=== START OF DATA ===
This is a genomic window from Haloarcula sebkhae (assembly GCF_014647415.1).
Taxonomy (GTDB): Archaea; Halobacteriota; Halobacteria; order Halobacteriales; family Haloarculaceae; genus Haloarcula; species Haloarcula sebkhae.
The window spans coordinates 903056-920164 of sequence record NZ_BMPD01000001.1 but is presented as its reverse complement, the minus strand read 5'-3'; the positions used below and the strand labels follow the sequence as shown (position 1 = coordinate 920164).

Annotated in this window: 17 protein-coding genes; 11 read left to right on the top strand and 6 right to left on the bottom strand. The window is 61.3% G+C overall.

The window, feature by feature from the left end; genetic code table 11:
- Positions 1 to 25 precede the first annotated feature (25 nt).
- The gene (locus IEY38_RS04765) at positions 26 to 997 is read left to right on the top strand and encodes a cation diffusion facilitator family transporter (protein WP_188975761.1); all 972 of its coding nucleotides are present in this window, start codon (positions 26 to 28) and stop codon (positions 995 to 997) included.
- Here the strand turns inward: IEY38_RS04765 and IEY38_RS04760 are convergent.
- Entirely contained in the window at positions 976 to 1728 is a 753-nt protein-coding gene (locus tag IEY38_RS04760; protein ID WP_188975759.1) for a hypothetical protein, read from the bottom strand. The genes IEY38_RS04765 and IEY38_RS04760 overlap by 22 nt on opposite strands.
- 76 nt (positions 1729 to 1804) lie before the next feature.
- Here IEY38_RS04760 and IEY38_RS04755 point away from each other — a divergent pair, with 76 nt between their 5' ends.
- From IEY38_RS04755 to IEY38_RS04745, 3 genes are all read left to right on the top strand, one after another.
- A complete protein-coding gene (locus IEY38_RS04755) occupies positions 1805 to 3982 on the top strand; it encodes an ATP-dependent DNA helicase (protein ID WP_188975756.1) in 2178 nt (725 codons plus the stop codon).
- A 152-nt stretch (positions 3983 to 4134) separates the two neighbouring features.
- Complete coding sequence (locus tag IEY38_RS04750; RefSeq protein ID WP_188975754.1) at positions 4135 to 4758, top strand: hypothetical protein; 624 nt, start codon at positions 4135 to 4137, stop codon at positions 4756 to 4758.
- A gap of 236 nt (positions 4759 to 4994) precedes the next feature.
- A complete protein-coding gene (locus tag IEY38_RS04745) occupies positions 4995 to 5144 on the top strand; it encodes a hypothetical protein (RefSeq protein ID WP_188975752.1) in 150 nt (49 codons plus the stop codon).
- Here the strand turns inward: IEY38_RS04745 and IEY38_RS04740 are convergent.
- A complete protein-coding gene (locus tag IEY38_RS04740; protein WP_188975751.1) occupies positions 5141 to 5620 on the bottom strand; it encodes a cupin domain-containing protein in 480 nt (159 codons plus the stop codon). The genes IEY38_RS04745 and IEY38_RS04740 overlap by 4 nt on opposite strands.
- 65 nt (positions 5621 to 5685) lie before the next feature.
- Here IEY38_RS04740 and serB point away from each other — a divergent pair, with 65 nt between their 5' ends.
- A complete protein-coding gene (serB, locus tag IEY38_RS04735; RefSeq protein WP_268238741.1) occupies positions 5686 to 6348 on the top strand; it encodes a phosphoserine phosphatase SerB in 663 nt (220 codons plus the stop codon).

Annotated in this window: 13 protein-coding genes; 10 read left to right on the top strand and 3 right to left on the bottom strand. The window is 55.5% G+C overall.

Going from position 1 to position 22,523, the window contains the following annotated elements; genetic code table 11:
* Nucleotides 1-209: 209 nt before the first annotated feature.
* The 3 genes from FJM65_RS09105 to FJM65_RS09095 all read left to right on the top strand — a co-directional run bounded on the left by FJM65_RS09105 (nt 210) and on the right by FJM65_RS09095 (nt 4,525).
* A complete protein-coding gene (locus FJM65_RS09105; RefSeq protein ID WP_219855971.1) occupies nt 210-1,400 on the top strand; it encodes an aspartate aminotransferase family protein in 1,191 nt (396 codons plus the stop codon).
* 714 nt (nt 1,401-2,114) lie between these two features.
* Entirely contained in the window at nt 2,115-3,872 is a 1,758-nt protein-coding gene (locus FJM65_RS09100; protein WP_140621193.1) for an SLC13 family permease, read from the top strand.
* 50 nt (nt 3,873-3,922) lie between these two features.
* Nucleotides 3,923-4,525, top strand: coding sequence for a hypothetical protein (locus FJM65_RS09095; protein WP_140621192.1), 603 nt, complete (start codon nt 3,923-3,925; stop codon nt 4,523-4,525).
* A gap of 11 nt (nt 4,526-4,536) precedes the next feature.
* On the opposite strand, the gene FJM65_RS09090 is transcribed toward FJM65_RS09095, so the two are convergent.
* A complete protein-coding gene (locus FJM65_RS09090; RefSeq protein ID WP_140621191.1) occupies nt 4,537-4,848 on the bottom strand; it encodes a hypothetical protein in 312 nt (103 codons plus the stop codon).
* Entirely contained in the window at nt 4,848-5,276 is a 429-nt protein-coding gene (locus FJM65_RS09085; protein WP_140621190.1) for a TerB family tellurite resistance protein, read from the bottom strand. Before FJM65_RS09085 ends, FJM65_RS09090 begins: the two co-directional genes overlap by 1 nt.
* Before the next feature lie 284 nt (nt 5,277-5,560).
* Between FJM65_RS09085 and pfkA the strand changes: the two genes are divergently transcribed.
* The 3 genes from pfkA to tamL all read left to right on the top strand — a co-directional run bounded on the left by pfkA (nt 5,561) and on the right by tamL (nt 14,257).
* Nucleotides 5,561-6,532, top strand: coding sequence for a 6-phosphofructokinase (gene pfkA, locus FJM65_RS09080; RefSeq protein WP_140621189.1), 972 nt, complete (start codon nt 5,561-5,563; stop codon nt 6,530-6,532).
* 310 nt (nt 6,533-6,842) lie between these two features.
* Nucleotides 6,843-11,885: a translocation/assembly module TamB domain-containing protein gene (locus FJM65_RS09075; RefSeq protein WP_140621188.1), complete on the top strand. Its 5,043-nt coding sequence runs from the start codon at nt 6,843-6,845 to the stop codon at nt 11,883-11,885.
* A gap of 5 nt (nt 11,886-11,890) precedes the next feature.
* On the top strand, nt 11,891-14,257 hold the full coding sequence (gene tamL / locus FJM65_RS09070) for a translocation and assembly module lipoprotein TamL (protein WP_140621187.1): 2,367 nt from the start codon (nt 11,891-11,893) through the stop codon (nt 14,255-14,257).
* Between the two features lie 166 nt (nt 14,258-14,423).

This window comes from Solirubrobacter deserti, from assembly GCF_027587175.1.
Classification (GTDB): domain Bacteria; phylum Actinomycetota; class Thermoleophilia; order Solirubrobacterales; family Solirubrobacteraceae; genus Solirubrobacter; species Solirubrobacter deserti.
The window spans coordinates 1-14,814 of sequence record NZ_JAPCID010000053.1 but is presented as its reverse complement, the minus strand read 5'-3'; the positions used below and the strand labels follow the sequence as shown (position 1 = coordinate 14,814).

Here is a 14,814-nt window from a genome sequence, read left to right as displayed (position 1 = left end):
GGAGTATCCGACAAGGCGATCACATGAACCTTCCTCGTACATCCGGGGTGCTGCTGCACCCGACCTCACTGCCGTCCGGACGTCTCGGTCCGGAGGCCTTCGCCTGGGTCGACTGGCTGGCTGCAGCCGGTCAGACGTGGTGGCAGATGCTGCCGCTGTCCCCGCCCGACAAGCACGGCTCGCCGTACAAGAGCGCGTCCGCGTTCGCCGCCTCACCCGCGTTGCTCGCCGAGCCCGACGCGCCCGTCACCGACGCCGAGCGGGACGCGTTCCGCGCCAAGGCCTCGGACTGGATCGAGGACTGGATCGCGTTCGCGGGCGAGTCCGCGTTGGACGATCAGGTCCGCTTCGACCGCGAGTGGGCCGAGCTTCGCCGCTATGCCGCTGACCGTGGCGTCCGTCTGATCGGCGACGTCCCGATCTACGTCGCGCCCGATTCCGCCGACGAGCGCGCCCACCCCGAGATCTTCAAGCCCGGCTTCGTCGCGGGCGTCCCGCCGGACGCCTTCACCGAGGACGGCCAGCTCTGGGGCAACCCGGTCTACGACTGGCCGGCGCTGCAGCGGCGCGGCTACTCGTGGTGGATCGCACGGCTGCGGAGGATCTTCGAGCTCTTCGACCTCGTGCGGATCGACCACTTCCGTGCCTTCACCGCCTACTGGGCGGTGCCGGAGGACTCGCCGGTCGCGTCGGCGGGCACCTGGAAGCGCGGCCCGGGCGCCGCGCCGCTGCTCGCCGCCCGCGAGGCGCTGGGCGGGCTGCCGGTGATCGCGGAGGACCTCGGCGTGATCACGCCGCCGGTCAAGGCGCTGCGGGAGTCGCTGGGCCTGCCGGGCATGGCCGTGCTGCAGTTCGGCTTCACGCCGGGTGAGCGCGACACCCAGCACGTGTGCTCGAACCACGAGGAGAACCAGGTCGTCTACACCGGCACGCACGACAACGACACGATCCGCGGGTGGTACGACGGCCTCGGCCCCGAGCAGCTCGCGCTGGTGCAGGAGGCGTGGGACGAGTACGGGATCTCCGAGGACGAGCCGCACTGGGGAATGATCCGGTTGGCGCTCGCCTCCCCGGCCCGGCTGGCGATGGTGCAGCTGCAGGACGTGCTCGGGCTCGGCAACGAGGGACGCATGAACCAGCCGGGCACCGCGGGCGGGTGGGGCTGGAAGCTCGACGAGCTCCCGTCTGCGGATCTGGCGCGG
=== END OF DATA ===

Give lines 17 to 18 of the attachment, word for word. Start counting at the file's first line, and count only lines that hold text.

- A complete protein-coding gene (locus tag IEY38_RS04745) occupies positions 4995 to 5144 on the top strand; it encodes a hypothetical protein (RefSeq protein ID WP_188975752.1) in 150 nt (49 codons plus the stop codon).
- Here the strand turns inward: IEY38_RS04745 and IEY38_RS04740 are convergent.